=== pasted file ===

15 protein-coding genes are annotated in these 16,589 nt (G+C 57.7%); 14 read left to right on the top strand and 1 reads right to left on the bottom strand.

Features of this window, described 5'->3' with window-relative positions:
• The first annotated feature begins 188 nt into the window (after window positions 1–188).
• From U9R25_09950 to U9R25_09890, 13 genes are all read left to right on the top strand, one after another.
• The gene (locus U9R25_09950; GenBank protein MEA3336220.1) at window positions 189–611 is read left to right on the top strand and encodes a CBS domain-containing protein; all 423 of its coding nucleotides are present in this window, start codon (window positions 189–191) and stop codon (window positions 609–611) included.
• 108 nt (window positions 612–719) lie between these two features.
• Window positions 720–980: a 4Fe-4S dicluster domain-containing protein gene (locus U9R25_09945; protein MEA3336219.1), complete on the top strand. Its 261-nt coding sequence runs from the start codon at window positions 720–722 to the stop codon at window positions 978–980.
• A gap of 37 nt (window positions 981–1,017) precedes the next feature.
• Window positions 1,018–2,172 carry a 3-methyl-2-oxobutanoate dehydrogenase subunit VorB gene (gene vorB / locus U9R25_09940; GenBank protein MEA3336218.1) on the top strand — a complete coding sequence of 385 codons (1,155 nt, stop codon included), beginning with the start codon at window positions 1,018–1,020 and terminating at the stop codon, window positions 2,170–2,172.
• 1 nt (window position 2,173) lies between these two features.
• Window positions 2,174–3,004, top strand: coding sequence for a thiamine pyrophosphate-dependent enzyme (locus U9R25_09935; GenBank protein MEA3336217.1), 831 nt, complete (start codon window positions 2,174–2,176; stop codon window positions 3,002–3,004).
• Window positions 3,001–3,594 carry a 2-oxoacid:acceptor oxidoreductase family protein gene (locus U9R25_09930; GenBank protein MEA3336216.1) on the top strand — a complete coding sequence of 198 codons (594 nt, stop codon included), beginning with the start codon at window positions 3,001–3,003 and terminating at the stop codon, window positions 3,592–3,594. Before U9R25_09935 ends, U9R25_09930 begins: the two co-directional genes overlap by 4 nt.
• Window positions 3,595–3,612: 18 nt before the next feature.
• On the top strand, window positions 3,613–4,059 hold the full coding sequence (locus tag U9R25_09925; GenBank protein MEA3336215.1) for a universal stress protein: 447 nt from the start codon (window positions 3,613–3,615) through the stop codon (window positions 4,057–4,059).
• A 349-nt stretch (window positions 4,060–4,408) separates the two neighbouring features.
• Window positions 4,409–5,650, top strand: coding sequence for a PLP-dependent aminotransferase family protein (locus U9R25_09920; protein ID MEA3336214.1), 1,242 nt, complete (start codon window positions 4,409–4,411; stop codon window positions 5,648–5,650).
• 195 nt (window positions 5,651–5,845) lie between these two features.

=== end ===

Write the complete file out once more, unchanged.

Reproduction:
15 protein-coding genes are annotated in these 16,589 nt (G+C 57.7%); 14 read left to right on the top strand and 1 reads right to left on the bottom strand.

Features of this window, described 5'->3' with window-relative positions:
• The first annotated feature begins 188 nt into the window (after window positions 1–188).
• From U9R25_09950 to U9R25_09890, 13 genes are all read left to right on the top strand, one after another.
• The gene (locus U9R25_09950; GenBank protein MEA3336220.1) at window positions 189–611 is read left to right on the top strand and encodes a CBS domain-containing protein; all 423 of its coding nucleotides are present in this window, start codon (window positions 189–191) and stop codon (window positions 609–611) included.
• 108 nt (window positions 612–719) lie between these two features.
• Window positions 720–980: a 4Fe-4S dicluster domain-containing protein gene (locus U9R25_09945; protein MEA3336219.1), complete on the top strand. Its 261-nt coding sequence runs from the start codon at window positions 720–722 to the stop codon at window positions 978–980.
• A gap of 37 nt (window positions 981–1,017) precedes the next feature.
• Window positions 1,018–2,172 carry a 3-methyl-2-oxobutanoate dehydrogenase subunit VorB gene (gene vorB / locus U9R25_09940; GenBank protein MEA3336218.1) on the top strand — a complete coding sequence of 385 codons (1,155 nt, stop codon included), beginning with the start codon at window positions 1,018–1,020 and terminating at the stop codon, window positions 2,170–2,172.
• 1 nt (window position 2,173) lies between these two features.
• Window positions 2,174–3,004, top strand: coding sequence for a thiamine pyrophosphate-dependent enzyme (locus U9R25_09935; GenBank protein MEA3336217.1), 831 nt, complete (start codon window positions 2,174–2,176; stop codon window positions 3,002–3,004).
• Window positions 3,001–3,594 carry a 2-oxoacid:acceptor oxidoreductase family protein gene (locus U9R25_09930; GenBank protein MEA3336216.1) on the top strand — a complete coding sequence of 198 codons (594 nt, stop codon included), beginning with the start codon at window positions 3,001–3,003 and terminating at the stop codon, window positions 3,592–3,594. Before U9R25_09935 ends, U9R25_09930 begins: the two co-directional genes overlap by 4 nt.
• Window positions 3,595–3,612: 18 nt before the next feature.
• On the top strand, window positions 3,613–4,059 hold the full coding sequence (locus tag U9R25_09925; GenBank protein MEA3336215.1) for a universal stress protein: 447 nt from the start codon (window positions 3,613–3,615) through the stop codon (window positions 4,057–4,059).
• A 349-nt stretch (window positions 4,060–4,408) separates the two neighbouring features.
• Window positions 4,409–5,650, top strand: coding sequence for a PLP-dependent aminotransferase family protein (locus U9R25_09920; protein ID MEA3336214.1), 1,242 nt, complete (start codon window positions 4,409–4,411; stop codon window positions 5,648–5,650).
• 195 nt (window positions 5,651–5,845) lie between these two features.